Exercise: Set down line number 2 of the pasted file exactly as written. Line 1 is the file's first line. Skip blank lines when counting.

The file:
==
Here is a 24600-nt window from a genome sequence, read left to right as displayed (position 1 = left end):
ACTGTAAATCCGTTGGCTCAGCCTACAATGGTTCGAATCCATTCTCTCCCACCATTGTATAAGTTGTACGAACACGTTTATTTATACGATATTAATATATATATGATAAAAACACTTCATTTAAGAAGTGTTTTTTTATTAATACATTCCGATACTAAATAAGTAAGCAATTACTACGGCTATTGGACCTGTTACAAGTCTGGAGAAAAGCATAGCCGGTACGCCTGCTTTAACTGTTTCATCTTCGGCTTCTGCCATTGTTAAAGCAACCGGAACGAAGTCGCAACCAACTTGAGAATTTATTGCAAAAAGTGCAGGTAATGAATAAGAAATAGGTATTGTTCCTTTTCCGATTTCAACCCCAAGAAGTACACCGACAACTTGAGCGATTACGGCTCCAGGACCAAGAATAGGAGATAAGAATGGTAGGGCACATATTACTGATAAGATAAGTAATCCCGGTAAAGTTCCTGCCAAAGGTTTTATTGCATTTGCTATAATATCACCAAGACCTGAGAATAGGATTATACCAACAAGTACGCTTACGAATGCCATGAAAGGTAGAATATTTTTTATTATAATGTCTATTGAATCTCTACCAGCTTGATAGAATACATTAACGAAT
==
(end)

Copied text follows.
ACTGTAAATCCGTTGGCTCAGCCTACAATGGTTCGAATCCATTCTCTCCCACCATTGTATAAGTTGTACGAACACGTTTATTTATACGATATTAATATATATATGATAAAAACACTTCATTTAAGAAGTGTTTTTTTATTAATACATTCCGATACTAAATAAGTAAGCAATTACTACGGCTATTGGACCTGTTACAAGTCTGGAGAAAAGCATAGCCGGTACGCCTGCTTTAACTGTTTCATCTTCGGCTTCTGCCATTGTTAAAGCAACCGGAACGAAGTCGCAACCAACTTGAGAATTTATTGCAAAAAGTGCAGGTAATGAATAAGAAATAGGTATTGTTCCTTTTCCGATTTCAACCCCAAGAAGTACACCGACAACTTGAGCGATTACGGCTCCAGGACCAAGAATAGGAGATAAGAATGGTAGGGCACATATTACTGATAAGATAAGTAATCCCGGTAAAGTTCCTGCCAAAGGTTTTATTGCATTTGCTATAATATCACCAAGACCTGAGAATAGGATTATACCAACAAGTACGCTTACGAATGCCATGAAAGGTAGAATATTTTTTATTATAATGTCTATTGAATCTCTACCAGCTTGATAGAATACATTAACGAAT